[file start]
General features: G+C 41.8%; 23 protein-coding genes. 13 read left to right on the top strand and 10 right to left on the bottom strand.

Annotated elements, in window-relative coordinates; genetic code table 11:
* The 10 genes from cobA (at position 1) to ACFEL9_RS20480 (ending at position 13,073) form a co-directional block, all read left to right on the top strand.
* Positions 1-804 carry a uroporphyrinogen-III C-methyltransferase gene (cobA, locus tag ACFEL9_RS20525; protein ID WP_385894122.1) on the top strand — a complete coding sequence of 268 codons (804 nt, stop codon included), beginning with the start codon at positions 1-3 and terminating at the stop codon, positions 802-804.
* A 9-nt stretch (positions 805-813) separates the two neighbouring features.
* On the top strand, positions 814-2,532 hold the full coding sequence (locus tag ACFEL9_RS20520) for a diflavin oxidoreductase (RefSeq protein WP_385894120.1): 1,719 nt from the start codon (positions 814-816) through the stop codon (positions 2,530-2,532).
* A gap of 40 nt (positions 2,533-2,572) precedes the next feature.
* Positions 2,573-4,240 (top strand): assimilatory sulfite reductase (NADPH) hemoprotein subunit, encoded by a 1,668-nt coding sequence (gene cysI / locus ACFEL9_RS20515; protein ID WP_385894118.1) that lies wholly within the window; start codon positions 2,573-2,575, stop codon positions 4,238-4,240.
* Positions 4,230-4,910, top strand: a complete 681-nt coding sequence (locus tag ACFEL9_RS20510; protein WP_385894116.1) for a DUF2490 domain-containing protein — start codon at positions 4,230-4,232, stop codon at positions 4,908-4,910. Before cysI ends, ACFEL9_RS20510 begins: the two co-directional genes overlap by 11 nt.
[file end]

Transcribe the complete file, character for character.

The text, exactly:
General features: G+C 41.8%; 23 protein-coding genes. 13 read left to right on the top strand and 10 right to left on the bottom strand.

Annotated elements, in window-relative coordinates; genetic code table 11:
* The 10 genes from cobA (at position 1) to ACFEL9_RS20480 (ending at position 13,073) form a co-directional block, all read left to right on the top strand.
* Positions 1-804 carry a uroporphyrinogen-III C-methyltransferase gene (cobA, locus tag ACFEL9_RS20525; protein ID WP_385894122.1) on the top strand — a complete coding sequence of 268 codons (804 nt, stop codon included), beginning with the start codon at positions 1-3 and terminating at the stop codon, positions 802-804.
* A 9-nt stretch (positions 805-813) separates the two neighbouring features.
* On the top strand, positions 814-2,532 hold the full coding sequence (locus tag ACFEL9_RS20520) for a diflavin oxidoreductase (RefSeq protein WP_385894120.1): 1,719 nt from the start codon (positions 814-816) through the stop codon (positions 2,530-2,532).
* A gap of 40 nt (positions 2,533-2,572) precedes the next feature.
* Positions 2,573-4,240 (top strand): assimilatory sulfite reductase (NADPH) hemoprotein subunit, encoded by a 1,668-nt coding sequence (gene cysI / locus ACFEL9_RS20515; protein ID WP_385894118.1) that lies wholly within the window; start codon positions 2,573-2,575, stop codon positions 4,238-4,240.
* Positions 4,230-4,910, top strand: a complete 681-nt coding sequence (locus tag ACFEL9_RS20510; protein WP_385894116.1) for a DUF2490 domain-containing protein — start codon at positions 4,230-4,232, stop codon at positions 4,908-4,910. Before cysI ends, ACFEL9_RS20510 begins: the two co-directional genes overlap by 11 nt.